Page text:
Diaspora is not the answer to the Open Web, but that’s ok
For whatever reason, a new project called Diaspora is getting a lot of attention at the moment. They are four young guys who have managed to crowd source $100k+ to build an open, privacy respecting, peer-to-peer social network.
A number of people have asked me what I think, so instead of repeating myself over and over I thought I would write it down in one place.
First, I don’t think Diaspora is going to be the ‘thing’ that solves the problem. There are too many moving parts and too many factors (mainly political) to have any single group solve the problem by themselves.
Second, I don’t think that’s any reason to disparage or discourage them.
When we launched the DataPortability project, we didn’t claim we would solve the issue, but rather create a blueprint for how others might implement interoperable parts of the whole. We soon learned that task was impractical to say the least. The pieces were not mature enough and the politics was far too dense.
Instead, we have settled for providing a rolling commentary and context on the situation and promoting the efforts of those that are making strides in the right direction. We also play the important role of highlighting problems with closed or even anticompetitive behaviors of the larger players.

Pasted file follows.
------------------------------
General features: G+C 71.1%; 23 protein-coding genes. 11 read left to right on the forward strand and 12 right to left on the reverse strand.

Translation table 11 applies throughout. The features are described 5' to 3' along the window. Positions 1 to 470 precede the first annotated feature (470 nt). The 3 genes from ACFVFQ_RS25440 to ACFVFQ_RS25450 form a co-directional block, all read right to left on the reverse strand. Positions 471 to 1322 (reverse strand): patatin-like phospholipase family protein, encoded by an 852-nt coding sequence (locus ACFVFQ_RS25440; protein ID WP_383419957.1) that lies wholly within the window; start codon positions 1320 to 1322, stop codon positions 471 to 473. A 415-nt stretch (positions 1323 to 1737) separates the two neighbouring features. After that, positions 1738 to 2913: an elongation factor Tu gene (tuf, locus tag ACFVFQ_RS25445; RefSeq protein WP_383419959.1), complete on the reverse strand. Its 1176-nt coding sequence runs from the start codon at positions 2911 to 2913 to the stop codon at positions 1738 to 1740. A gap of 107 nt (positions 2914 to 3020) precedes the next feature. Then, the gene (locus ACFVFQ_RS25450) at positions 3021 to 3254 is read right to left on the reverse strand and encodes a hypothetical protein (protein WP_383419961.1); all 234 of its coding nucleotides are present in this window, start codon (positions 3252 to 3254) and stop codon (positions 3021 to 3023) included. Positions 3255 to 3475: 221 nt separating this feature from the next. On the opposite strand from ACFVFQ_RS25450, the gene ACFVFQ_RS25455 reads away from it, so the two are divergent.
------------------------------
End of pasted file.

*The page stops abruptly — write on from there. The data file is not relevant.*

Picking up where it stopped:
The problem with the DataPortability project, though, was not its ambition or even it’s failure to meet those ambitions, but rather the way the ‘old guard’ of the standards community reacted to it.
The fact of the matter is that the people who used to be independent open advocates were actually quite closed and cliquey. They didn’t want ‘new kids on the block’ telling them how to tell their story or promote their efforts. Instead of embracing a new catalyzing force in their midst, they set about ignoring, undermining and even actively derailing it at every opportunity.
Despite my skepticism about Diaspora, though, I don’t want to fall into the same trap. I admire and encourage the enthusiasm of this group to chase their dream of a peer-to-peer social network.
Do I think they will succeed with this current incarnation? No. Do I think they should stop trying? No.
While this project might not work their effort and energy will not go to waste.
I think we need more fresh, independent voices generating hype and attention for the idea that an open alternative to Facebook can and must exist. Their success in capturing people’s imagination only shows that there is an appetite for such a thing.
What they might do, however, is strongly consider how their work might stitch together existing open standards efforts rather than inventing any new formats or protocols. The technologies are getting very close to baked and are finding their way into the web at every turn.
We all need to do our part to embed them into every project we’re working on so that peer-to-peer, interoperable social networking will become a reality.
Welcome to the party Diaspora team, don’t let the old guard (who have largely left for BigCo’s anyway) scare you off.